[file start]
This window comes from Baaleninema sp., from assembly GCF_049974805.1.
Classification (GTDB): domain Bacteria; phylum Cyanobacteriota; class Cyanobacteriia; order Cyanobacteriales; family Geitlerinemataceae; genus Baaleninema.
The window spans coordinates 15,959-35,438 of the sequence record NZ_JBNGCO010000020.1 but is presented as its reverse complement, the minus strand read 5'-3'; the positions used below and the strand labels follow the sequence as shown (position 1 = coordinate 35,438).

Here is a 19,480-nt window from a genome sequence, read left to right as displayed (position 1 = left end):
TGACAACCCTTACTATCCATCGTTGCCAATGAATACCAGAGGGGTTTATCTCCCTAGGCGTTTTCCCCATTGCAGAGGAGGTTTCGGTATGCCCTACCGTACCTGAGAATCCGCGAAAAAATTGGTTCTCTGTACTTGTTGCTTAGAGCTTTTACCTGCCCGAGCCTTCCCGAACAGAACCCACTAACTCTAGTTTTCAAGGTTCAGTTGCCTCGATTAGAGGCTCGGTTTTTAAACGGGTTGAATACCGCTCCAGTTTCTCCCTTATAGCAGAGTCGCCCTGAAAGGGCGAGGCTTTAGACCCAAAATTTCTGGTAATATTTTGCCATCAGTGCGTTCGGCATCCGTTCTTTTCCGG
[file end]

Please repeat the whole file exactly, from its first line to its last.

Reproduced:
This window comes from Baaleninema sp., from assembly GCF_049974805.1.
Classification (GTDB): domain Bacteria; phylum Cyanobacteriota; class Cyanobacteriia; order Cyanobacteriales; family Geitlerinemataceae; genus Baaleninema.
The window spans coordinates 15,959-35,438 of the sequence record NZ_JBNGCO010000020.1 but is presented as its reverse complement, the minus strand read 5'-3'; the positions used below and the strand labels follow the sequence as shown (position 1 = coordinate 35,438).

Here is a 19,480-nt window from a genome sequence, read left to right as displayed (position 1 = left end):
TGACAACCCTTACTATCCATCGTTGCCAATGAATACCAGAGGGGTTTATCTCCCTAGGCGTTTTCCCCATTGCAGAGGAGGTTTCGGTATGCCCTACCGTACCTGAGAATCCGCGAAAAAATTGGTTCTCTGTACTTGTTGCTTAGAGCTTTTACCTGCCCGAGCCTTCCCGAACAGAACCCACTAACTCTAGTTTTCAAGGTTCAGTTGCCTCGATTAGAGGCTCGGTTTTTAAACGGGTTGAATACCGCTCCAGTTTCTCCCTTATAGCAGAGTCGCCCTGAAAGGGCGAGGCTTTAGACCCAAAATTTCTGGTAATATTTTGCCATCAGTGCGTTCGGCATCCGTTCTTTTCCGG